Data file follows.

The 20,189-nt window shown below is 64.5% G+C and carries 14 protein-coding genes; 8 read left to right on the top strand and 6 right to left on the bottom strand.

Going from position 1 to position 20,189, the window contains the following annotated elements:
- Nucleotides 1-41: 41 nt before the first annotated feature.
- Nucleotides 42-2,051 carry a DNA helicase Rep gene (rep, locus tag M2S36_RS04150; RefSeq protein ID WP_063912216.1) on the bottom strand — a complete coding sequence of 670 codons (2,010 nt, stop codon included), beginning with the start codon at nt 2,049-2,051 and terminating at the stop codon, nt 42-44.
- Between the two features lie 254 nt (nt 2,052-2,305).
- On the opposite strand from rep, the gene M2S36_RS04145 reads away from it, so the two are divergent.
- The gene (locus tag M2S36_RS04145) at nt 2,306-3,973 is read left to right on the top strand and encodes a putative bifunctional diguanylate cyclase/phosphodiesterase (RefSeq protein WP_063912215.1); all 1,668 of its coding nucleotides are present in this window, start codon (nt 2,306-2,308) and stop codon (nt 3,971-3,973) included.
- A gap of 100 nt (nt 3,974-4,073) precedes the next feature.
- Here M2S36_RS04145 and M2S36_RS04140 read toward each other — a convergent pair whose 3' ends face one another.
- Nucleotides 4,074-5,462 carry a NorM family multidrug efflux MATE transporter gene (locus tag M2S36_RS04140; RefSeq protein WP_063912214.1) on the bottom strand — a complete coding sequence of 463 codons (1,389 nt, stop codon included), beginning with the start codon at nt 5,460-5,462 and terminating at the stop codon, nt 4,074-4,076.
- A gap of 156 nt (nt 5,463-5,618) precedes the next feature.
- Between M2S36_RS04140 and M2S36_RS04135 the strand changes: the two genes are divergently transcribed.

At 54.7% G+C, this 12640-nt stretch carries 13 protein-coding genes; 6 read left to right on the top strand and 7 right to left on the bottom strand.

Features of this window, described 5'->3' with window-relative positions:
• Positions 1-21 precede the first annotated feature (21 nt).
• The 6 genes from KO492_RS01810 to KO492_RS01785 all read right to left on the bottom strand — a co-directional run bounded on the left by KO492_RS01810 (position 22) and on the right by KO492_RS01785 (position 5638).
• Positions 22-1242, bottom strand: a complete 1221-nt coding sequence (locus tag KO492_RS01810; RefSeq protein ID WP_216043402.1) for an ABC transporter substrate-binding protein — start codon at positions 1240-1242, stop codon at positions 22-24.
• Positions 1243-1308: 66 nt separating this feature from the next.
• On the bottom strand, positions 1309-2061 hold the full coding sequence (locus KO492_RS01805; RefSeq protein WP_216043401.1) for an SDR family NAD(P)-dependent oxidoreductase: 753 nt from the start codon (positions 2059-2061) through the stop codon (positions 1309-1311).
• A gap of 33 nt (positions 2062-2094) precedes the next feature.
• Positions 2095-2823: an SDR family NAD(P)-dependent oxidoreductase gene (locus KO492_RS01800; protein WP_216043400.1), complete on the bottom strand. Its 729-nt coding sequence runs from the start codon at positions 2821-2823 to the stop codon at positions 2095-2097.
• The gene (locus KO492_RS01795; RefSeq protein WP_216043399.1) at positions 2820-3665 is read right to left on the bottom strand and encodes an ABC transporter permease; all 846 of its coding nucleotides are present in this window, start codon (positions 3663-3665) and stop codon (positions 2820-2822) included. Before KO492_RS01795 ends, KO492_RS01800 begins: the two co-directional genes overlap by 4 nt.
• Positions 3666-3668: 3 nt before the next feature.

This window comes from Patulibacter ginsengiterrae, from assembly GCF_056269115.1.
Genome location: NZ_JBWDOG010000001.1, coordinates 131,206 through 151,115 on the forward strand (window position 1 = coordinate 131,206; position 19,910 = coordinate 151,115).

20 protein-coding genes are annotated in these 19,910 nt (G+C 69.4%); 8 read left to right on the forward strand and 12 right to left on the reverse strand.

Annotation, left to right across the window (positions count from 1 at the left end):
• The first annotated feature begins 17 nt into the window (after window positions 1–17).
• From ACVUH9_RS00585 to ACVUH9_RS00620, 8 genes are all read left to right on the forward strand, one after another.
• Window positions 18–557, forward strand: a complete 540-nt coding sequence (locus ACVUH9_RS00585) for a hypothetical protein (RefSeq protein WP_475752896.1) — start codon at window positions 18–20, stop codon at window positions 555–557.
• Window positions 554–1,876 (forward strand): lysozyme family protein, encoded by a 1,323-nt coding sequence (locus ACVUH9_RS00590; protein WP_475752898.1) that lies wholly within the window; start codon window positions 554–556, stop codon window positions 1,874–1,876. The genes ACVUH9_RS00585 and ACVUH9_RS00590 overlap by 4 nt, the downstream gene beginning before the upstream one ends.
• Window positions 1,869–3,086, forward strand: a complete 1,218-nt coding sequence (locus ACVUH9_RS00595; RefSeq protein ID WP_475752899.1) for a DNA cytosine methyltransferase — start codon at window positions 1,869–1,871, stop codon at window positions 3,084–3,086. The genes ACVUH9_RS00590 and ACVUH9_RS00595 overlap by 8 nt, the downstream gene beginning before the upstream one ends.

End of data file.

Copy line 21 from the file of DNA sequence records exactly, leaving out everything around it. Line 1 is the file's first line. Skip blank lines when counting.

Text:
• Positions 2095-2823: an SDR family NAD(P)-dependent oxidoreductase gene (locus KO492_RS01800; protein WP_216043400.1), complete on the bottom strand. Its 729-nt coding sequence runs from the start codon at positions 2821-2823 to the stop codon at positions 2095-2097.